Human calves are made up of the gastrocnemius muscle and the soleus muscle. The gastrocnemius is the calf muscle that is visible from the outside of the body - it's what makes women's legs look great in high heels and what body builders love to pump. This muscle originates behind the knee on the femur. The Achilles tendon attaches it to the heel. The gastrocnemius is made up of the medial head and the lateral head. This muscle elevates the heel as in plantar flexion. Standing calf raises work the gastrocnemius. Be careful not to hurt your shoulders on the machine. You can actually do this exercise on any raised surface, such as with books, and holds weights for more resistance. This does not strain your shoulders. Do five sets of ten with a weight that gives you a good work out but does not hurt or strain your muscle.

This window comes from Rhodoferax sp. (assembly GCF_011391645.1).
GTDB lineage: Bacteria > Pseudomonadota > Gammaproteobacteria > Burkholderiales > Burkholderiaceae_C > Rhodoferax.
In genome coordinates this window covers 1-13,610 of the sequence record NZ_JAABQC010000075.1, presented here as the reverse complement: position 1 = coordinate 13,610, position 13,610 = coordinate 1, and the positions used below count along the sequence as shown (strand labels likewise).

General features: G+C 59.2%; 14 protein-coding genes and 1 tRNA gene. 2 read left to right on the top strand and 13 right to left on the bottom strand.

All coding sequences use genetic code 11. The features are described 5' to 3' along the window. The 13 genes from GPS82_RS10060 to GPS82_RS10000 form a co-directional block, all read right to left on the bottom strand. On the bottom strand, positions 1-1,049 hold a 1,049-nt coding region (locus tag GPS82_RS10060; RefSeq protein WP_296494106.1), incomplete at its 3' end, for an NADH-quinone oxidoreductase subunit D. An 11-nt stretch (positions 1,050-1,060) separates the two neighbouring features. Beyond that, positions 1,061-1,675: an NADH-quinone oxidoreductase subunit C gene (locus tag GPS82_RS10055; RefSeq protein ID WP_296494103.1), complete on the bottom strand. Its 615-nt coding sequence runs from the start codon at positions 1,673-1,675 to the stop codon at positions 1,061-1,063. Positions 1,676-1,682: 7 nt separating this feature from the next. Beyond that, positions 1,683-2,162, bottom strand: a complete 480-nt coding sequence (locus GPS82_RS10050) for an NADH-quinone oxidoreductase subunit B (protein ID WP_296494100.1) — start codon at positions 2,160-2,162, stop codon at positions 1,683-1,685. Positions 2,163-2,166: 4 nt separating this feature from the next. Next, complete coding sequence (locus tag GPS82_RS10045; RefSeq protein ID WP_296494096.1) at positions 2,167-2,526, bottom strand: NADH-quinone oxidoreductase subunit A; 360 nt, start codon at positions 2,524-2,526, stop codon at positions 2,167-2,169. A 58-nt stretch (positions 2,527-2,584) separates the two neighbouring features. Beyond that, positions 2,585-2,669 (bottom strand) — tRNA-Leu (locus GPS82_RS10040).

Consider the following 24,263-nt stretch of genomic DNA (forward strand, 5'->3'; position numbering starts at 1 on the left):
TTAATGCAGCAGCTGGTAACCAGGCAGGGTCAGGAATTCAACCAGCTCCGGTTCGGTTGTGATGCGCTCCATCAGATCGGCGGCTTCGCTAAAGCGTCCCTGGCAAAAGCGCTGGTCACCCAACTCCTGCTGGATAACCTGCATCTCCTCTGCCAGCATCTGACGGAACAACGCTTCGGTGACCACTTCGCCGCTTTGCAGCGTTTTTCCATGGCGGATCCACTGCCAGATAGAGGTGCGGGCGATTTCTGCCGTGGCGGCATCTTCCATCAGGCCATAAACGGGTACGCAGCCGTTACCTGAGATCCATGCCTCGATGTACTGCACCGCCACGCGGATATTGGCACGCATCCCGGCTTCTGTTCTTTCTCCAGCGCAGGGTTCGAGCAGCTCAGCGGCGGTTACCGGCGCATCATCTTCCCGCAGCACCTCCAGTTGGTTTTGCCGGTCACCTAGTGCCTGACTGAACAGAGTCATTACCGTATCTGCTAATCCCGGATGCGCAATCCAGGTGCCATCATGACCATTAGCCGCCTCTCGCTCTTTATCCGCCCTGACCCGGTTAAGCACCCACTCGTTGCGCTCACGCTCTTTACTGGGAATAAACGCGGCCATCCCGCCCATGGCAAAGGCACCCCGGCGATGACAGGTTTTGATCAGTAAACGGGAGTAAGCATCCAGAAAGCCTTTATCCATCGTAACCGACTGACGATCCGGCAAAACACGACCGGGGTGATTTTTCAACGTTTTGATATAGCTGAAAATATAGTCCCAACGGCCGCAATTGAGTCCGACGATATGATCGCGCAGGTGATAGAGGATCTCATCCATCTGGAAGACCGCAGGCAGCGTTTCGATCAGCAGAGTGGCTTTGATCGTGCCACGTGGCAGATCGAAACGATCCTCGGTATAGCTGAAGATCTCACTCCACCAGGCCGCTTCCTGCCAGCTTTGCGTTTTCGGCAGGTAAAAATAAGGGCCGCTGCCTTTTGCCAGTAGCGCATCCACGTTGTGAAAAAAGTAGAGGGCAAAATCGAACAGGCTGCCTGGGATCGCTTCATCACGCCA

The soleus is under the gastrocnemius on the rear of the lower leg, and is most active when doing calf exercises where the knee is bent, such as seated calf raises. This muscle also raises the heel, but when the knee is bent. Do five sets of ten with a weight that gives you a good work out but does not hurt or strain your muscle.
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Some information from this blog was obtained from http://www.fitstep.com/Advanced/Anatomy/Calves.htm
Accessed on November 28, 2005
Disclaimer: Information on this blog is posted for information purposes, not as a substitute for professional medical advice.